Quebecers, in fact, mirror other Canadians on many issues, including their support of deficit cutting. And despite their premier’s studious avoidance of the issue, a majority of Quebecers—although in smaller numbers than other Canadians—believe the separation threat has had some impact on the Quebec economy. They also share a strong conviction that none of the federal political parties—including the separatist Bloc Québécois—has concrete solutions to the country’s major challenges. Supported by 49 per cent of Quebecers and vaulted into official opposition status in the last federal election, the Bloc garnered a nod by only three per cent of Quebecers in the poll as a party with solutions.

Daniel Turp, chairman of the party’s policy committee and a potential candidate to succeed Bloc leader Michel Gauthier when he steps down in March, dismisses that finding as meaningless. Quebecers have not given the party a mandate to govern, he says, but

rather to defend their interests and ensure that the government does what it is supposed to do. “It’s the nature of the Bloc that people don’t see it as having concrete answers to some questions,” says Turp. But federal Liberal minister Marcel Massé, president of the treasury board, counters that people don’t trust the Bloc because it can’t deliver. “What they have proven is that a regional opposition that has a very narrow mandate, especially a separatist one, can have almost no influence on what happens in parliament.” Still, the Liberals didn’t fair much better on the same question, receiving the support of only nine per cent of Quebecers. Predictably, Quebec also carves its own distinctive path on some issues, including finding it more likely and acceptable than other Canadians that Canada or any part of the country will join the United States within the next eight years. Quebec also has what Gregg calls a “strong pro-business ethos,” with more Quebecers than other Canadians willing to see private business take on a greater role in society. In their personal attitudes, Gregg notes, Quebecers are “far more permissive and hedonistic.” After Newfoundlanders, they report the most sexual activity among Canadians. They are also the least likely to call Canadian society too permissive, and are slightly more accepting than other Canadians of gay couples adopting children, although the majority of Quebecers disapprove of the idea. Says Gregg: “That whole notion of live fast, have fun, because it may all just be fleeting, is very strong.”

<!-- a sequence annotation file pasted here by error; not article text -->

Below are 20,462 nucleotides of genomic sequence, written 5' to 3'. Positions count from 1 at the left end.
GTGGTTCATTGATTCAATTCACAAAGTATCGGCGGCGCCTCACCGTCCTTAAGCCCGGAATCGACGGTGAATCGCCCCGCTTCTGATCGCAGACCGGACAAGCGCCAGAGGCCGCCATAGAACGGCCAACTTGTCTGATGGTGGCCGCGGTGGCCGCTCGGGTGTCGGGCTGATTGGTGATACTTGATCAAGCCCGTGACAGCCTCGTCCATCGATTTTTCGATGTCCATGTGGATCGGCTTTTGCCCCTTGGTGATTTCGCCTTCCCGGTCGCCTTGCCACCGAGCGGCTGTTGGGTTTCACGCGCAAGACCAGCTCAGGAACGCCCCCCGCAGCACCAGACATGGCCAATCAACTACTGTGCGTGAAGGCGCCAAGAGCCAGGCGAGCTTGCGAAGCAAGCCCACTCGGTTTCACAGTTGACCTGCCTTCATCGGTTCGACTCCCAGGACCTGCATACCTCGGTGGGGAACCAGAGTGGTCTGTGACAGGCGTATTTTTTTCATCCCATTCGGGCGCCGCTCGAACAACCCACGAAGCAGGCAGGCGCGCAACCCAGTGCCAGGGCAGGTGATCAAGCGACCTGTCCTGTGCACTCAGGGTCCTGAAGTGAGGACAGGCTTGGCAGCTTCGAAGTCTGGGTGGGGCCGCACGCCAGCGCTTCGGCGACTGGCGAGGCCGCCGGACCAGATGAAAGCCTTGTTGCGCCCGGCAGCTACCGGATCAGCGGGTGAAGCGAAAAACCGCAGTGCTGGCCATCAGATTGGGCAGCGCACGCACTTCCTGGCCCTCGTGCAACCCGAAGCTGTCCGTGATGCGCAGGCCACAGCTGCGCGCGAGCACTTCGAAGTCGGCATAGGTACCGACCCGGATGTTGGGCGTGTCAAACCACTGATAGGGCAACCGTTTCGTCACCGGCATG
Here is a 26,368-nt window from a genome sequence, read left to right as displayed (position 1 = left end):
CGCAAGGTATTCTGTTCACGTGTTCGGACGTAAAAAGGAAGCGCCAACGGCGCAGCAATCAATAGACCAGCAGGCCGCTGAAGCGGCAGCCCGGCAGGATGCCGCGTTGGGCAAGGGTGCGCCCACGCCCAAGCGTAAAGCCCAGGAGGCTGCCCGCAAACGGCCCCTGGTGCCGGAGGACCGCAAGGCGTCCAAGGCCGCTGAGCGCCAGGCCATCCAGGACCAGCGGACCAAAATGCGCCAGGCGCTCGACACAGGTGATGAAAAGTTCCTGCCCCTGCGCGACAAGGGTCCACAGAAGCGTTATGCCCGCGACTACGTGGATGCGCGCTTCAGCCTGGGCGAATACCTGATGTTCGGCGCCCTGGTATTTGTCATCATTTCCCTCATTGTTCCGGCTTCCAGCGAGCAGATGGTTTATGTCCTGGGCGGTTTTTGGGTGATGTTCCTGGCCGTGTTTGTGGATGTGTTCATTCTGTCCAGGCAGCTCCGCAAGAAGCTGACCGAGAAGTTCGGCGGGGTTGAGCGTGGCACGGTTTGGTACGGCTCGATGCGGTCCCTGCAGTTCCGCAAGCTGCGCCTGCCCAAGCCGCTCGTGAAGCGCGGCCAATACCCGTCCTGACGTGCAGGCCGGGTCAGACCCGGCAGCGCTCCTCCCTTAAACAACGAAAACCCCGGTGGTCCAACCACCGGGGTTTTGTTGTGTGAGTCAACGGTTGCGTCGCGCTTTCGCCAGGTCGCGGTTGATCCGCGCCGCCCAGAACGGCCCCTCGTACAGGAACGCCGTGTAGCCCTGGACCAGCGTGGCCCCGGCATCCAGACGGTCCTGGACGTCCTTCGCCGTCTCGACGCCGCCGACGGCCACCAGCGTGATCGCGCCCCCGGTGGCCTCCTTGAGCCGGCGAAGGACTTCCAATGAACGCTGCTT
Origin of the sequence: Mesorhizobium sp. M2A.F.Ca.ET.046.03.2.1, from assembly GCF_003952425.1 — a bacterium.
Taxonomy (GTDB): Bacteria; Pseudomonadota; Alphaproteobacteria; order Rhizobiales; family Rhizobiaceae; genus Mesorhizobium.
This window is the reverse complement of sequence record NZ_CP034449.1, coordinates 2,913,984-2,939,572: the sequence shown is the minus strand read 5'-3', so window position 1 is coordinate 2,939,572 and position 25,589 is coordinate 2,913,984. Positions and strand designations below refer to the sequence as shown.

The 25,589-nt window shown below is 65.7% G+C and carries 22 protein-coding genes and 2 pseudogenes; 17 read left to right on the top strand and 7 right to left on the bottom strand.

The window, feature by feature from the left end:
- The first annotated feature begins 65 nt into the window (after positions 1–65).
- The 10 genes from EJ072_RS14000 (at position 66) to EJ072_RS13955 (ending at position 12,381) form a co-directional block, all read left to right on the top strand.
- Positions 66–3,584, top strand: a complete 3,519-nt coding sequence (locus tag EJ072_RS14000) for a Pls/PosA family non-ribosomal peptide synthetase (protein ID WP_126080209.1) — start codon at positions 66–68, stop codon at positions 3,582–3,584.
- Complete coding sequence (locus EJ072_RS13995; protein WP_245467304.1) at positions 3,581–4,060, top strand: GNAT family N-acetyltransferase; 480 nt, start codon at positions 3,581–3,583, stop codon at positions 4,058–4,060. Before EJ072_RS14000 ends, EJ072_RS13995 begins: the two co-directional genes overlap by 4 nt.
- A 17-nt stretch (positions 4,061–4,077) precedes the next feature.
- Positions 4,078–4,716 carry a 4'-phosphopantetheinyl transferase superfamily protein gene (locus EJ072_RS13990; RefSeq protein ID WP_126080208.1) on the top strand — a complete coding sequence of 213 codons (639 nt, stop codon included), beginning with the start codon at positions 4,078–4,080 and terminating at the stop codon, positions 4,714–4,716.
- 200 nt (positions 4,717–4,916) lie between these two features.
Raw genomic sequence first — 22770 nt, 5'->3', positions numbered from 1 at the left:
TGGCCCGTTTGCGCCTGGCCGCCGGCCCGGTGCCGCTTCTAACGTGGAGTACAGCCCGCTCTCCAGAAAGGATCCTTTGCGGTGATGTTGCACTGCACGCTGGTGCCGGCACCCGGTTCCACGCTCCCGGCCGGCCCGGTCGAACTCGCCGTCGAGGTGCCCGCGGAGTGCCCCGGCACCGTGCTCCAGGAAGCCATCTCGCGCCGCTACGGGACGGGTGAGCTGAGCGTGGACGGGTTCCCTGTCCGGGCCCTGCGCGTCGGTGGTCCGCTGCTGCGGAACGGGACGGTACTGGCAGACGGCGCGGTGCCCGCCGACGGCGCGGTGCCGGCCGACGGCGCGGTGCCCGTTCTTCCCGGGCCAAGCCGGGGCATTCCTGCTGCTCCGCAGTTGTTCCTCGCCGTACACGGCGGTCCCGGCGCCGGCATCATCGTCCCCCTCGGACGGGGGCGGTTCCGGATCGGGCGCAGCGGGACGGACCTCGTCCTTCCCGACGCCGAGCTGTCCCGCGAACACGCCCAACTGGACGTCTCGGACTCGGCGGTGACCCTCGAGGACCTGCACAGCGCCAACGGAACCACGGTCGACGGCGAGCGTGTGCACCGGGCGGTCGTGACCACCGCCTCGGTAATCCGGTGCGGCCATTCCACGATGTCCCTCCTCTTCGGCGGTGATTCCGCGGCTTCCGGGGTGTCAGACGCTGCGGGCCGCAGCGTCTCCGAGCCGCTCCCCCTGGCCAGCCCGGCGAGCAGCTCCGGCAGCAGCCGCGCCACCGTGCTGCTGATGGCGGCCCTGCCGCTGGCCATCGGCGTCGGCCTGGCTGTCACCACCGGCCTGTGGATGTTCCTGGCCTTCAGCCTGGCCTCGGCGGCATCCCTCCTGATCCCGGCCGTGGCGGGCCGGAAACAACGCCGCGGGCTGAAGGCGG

Françoise Guénette, host of the television show Droit de parole, which features debates about social, political and cultural issues, believes that in modern, multicultural Quebec, it is a cliché to chalk the differences up entirely to a Latin character. They also stem from Quebec society’s rapid evolution in the past 30 years, she says, which saw the voluntary rejection of the Roman Catholic Church, marriage and many other conventions and institutions. There may also be a tendency to rebel, she adds. “Smoking is not as badly viewed in Montreal as in Toronto,” says Guénette. “We still smoke illegally here in public buildings without much complaint.”

In his jewelry store, Gomes, who opposes separation, says he does not expect to see an independent Quebec in the near

future. His reasoning: deficitinduced provincial spending cuts have hurt people who voted for separation. “They’re feeling they cannot do without the rest of Canada,” Gomes says. Laval’s Balthazar argues the opposite: “For many people, this pessimism might produce a reaction that, whatever happens, we have nothing to lose, that things are so bad anyway.” Both are sentiments that federalist and sovereigntist forces will no doubt play on when the unity debate— as it must—becomes front and centre again.

BRENDA BRANSWELL

in Montreal

of all Canadians and 37% of Quebecers say the chances of Quebec leaving Canada have decreased in the past year since the October, 1995, referendum.

in Quebec and 47% in the rest of Canada say Canada should just let Quebec go if it wishes to separate. (Highest: British Columbia and Alberta at 55%.)